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Juan Zaratoga on 24th January 2019 [Other reviews]
Rick Wakeman’s performance and arrangement on the opening track “While my guitar gently weeps” is an absolute masterpiece. Must hear those piano harmonics blending with the string orchestra’s harmonies and choral voices. Incredible beauty!
A man who spent his life on getting orchestral feeling out of the synthesizers, mello-/birotrons and other electric keyboards is back on the "acoustic planet". With stunning results all over this CD for piano, string orchestra and choir. Plus a flamenco-style acoustic guitar - by courtesy of a friend, the great Brian May - within a terrific rendition of "Bohemian Rhapsody", to finish this adventurous "Odyssey"!
Mr. Wakeman never did music like someone else. And sometimes succeeded to impose his own rules of how music is to be done. His orchestral rock epics in mid-70-ties took the scene by storm and created a new event in the British music history. Since then he tried numerous come-backs including some as a piano-solo performer. Initiated by "Country Airs" (1986) and "The Piano Album" (1995), those attempts made a spectacular breakthrough in 2017 with "Piano Portraits" making charts sustainably and gaining him a "Silver Album" in UK sales. More importantly, Mr. Wakeman, now in his late 60-ties, was imposing once again his mark on the music business. And breaking once again the limits of what is conventionally considered as modern, classic or pop!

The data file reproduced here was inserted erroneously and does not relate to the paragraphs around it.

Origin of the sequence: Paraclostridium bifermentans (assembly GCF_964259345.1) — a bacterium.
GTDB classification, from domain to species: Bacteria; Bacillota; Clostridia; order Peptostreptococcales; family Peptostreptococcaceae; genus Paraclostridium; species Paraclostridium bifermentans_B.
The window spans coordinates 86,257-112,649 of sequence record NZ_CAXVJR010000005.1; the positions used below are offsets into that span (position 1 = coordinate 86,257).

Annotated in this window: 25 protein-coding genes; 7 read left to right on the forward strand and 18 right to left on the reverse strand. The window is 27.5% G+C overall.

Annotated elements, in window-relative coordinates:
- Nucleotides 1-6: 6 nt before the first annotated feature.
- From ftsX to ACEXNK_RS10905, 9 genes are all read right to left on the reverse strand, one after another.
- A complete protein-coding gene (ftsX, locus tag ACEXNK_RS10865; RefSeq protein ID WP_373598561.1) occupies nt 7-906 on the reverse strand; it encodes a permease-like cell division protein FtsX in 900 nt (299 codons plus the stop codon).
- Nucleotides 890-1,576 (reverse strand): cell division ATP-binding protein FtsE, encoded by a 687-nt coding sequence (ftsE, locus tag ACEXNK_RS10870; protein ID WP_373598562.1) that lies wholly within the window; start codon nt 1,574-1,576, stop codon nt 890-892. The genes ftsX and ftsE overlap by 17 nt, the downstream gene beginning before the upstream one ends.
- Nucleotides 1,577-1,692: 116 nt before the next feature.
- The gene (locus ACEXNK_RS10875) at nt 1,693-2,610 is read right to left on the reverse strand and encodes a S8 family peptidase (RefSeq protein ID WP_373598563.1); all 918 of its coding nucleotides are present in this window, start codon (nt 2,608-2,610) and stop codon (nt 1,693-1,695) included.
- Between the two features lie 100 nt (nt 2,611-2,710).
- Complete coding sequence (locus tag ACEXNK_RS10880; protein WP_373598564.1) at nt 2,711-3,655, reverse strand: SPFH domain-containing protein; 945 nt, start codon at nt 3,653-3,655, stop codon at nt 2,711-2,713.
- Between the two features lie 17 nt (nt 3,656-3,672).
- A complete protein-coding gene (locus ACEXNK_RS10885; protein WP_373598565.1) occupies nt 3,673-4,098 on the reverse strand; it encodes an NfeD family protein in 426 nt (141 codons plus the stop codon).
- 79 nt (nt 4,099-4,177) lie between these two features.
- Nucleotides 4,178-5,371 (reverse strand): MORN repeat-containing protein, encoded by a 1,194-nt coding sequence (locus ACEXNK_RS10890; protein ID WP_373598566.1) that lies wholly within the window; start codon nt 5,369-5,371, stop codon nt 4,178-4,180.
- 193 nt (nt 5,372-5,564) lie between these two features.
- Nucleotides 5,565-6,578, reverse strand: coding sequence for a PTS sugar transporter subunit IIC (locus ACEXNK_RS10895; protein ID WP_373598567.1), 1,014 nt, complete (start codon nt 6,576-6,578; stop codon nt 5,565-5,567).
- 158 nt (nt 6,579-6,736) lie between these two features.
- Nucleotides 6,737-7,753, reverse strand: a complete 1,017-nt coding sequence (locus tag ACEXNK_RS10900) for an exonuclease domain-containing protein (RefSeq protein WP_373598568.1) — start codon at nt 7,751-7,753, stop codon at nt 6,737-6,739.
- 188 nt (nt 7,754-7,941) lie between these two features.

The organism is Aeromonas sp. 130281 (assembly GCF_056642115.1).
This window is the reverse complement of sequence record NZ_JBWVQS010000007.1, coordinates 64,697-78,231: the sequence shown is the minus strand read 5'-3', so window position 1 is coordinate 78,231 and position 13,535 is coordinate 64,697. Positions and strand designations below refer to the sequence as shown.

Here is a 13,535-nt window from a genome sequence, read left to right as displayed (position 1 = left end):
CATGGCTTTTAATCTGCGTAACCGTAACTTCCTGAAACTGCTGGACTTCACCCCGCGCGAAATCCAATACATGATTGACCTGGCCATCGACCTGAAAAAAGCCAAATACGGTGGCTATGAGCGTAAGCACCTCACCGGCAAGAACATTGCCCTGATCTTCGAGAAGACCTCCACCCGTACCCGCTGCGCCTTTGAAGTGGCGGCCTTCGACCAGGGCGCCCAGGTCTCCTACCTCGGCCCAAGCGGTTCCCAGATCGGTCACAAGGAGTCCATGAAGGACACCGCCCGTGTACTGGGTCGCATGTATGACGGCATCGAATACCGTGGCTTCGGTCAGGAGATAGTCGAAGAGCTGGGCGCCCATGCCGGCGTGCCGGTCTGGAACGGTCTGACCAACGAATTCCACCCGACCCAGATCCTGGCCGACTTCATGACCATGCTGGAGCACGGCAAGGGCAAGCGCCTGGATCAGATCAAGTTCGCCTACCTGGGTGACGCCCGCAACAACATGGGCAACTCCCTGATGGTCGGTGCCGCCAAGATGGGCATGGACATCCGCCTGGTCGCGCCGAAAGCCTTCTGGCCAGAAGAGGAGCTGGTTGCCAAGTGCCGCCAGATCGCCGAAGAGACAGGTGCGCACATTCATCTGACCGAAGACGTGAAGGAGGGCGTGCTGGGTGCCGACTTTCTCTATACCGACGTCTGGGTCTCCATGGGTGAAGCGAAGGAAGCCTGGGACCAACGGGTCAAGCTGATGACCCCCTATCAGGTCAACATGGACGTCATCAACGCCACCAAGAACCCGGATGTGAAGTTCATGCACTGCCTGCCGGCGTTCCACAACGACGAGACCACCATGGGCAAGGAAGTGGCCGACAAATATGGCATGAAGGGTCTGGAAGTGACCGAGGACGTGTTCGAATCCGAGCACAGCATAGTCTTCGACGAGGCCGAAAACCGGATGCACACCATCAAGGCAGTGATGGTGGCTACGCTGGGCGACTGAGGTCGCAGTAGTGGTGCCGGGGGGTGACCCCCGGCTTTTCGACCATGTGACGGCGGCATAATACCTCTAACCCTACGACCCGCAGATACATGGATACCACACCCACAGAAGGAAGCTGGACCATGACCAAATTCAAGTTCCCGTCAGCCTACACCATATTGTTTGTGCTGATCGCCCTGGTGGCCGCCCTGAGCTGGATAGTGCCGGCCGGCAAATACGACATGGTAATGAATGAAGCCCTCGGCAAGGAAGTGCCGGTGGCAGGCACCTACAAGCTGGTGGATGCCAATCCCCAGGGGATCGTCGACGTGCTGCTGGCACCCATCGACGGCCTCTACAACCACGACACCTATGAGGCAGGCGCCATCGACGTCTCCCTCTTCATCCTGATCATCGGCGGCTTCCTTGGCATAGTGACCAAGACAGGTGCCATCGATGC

The 2018 "Piano Odyssey" (released on Sony Classical) is a brave step further in that direction. Essentially, its chamber music. Some of which is very personal and deeply emotional (his new compositions: "Rocky"; "Cyril Wolverine"). Some others are post-romantic ("After the Ball" connected to its source of inspiration, the "Liebesträume" by Liszt), or quite baroque in style ("Jane Seymour", sounding here more Vivaldi-an than Bach-ish as in its original on Six Wives). The pop-orientated arrangements are less numerous here compared to "Piano Portraits". Somehow of a less immediate access than the former, "Piano Odyssey" also made UK charts, albeit this time briefly!
More importantly, this album may well initiate a kind of a new brand in Wakeman's production. As one report summarized (amazon.com): "if Rick Wakeman means to reinvent himself in the autumn of his career, then he's succeeded in the first step, and may he take more such steps, if that's what he wants. I'm in!"
What's next? A Concerto for Piano with a full Symphony Orchestra? It would be a nice follow-up to the "The Pearl and Dean Piano Concerto” (1974). Would Sony Classical sign Wakeman for that? They do not know what they miss if they wouldn't...!